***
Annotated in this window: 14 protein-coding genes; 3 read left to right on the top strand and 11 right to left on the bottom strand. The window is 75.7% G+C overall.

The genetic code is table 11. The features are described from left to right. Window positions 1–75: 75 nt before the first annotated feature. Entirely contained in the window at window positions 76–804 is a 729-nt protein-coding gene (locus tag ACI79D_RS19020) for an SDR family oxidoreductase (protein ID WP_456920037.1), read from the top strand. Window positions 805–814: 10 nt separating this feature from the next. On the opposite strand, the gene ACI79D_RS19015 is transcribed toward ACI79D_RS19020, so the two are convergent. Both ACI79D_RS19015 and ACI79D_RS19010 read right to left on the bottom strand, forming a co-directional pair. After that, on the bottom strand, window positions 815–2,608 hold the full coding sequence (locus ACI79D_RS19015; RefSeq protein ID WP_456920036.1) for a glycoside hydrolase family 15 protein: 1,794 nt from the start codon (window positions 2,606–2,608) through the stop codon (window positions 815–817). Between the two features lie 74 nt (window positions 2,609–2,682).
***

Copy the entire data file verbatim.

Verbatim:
Annotated in this window: 14 protein-coding genes; 3 read left to right on the top strand and 11 right to left on the bottom strand. The window is 75.7% G+C overall.

The genetic code is table 11. The features are described from left to right. Window positions 1–75: 75 nt before the first annotated feature. Entirely contained in the window at window positions 76–804 is a 729-nt protein-coding gene (locus tag ACI79D_RS19020) for an SDR family oxidoreductase (protein ID WP_456920037.1), read from the top strand. Window positions 805–814: 10 nt separating this feature from the next. On the opposite strand, the gene ACI79D_RS19015 is transcribed toward ACI79D_RS19020, so the two are convergent. Both ACI79D_RS19015 and ACI79D_RS19010 read right to left on the bottom strand, forming a co-directional pair. After that, on the bottom strand, window positions 815–2,608 hold the full coding sequence (locus ACI79D_RS19015; RefSeq protein ID WP_456920036.1) for a glycoside hydrolase family 15 protein: 1,794 nt from the start codon (window positions 2,606–2,608) through the stop codon (window positions 815–817). Between the two features lie 74 nt (window positions 2,609–2,682).